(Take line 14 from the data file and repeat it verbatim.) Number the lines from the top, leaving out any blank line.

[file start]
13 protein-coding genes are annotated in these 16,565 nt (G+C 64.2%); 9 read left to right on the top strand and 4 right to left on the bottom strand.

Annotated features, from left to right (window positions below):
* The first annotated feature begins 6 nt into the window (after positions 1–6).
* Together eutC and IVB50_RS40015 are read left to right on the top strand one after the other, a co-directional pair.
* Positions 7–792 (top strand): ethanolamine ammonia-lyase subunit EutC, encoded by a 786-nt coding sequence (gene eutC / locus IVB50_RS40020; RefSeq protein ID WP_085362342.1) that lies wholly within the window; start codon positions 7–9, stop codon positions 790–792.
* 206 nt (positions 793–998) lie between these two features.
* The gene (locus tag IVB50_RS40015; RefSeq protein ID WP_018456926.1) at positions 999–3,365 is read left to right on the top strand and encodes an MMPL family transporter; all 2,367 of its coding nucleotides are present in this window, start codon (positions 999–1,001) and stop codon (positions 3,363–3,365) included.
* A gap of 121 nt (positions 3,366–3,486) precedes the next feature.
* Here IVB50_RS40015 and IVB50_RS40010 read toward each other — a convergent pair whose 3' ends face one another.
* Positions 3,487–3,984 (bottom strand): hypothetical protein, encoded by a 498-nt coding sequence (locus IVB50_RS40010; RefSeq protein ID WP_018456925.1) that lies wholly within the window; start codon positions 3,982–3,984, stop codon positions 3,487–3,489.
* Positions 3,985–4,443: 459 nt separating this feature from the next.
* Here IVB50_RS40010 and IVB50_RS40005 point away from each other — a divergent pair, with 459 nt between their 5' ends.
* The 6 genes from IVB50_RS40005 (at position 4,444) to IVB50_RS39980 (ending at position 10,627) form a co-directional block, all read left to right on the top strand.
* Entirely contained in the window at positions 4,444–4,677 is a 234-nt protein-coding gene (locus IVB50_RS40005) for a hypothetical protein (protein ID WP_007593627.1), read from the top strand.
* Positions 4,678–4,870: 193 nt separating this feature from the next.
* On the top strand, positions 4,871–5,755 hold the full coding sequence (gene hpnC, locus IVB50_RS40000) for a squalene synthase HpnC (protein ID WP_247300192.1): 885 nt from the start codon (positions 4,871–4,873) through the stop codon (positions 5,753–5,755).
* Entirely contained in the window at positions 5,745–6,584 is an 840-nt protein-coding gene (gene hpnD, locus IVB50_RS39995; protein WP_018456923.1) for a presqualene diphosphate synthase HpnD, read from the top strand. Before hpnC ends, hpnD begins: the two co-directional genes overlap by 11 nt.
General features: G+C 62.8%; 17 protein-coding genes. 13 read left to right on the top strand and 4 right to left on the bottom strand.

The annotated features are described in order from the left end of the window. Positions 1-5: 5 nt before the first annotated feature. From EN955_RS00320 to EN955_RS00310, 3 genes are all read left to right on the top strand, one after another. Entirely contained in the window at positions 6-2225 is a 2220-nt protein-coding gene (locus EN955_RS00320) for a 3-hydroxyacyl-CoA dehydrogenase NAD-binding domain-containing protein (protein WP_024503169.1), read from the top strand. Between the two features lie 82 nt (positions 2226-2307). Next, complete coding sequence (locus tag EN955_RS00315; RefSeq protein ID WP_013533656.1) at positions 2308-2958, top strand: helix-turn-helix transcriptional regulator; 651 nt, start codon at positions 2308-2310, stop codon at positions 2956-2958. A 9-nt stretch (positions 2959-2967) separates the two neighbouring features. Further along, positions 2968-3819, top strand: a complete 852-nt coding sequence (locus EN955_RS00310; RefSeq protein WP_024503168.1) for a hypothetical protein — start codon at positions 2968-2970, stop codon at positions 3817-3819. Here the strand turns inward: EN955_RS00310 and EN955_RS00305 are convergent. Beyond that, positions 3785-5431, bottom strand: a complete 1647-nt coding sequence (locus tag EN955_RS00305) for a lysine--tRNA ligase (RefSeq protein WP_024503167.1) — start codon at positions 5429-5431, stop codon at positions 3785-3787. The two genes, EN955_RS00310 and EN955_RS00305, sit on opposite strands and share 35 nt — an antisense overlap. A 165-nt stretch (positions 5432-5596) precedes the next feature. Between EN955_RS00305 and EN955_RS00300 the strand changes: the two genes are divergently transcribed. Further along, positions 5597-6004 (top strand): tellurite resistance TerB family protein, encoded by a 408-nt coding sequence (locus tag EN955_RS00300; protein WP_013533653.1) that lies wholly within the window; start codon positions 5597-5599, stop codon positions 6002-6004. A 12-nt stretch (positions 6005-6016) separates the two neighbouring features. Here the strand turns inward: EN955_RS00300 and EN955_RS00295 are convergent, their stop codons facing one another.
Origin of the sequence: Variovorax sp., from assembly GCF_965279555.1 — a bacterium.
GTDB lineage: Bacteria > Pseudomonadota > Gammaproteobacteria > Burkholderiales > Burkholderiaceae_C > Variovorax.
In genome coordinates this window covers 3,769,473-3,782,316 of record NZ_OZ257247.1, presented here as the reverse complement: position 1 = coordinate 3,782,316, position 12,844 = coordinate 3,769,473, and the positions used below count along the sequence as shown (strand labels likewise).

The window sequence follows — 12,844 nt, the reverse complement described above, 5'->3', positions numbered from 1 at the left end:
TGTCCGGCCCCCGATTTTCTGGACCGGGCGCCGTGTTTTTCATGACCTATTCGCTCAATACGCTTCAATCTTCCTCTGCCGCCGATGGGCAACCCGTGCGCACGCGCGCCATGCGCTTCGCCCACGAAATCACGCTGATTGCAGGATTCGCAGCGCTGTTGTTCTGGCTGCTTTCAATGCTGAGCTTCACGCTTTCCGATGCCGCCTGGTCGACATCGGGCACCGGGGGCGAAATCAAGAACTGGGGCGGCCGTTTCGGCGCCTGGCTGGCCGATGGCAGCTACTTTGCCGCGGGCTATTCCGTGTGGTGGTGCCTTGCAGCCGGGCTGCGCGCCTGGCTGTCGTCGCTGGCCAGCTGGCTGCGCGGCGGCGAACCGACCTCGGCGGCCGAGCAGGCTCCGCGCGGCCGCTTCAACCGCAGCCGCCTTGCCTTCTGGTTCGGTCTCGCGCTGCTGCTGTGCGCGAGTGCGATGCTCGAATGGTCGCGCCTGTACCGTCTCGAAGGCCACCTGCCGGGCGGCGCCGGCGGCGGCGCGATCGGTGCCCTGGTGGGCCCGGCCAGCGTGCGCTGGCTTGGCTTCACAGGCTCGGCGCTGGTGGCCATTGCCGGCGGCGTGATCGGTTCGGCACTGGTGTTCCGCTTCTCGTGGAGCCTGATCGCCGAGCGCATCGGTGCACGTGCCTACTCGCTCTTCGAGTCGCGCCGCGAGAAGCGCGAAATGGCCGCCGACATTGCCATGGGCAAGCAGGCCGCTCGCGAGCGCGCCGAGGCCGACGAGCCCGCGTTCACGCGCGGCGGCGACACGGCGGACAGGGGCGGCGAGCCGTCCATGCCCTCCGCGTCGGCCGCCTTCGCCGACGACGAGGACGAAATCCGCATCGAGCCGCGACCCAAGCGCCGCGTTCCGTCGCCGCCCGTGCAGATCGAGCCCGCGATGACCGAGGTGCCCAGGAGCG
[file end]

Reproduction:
* Entirely contained in the window at positions 4,444–4,677 is a 234-nt protein-coding gene (locus IVB50_RS40005) for a hypothetical protein (protein ID WP_007593627.1), read from the top strand.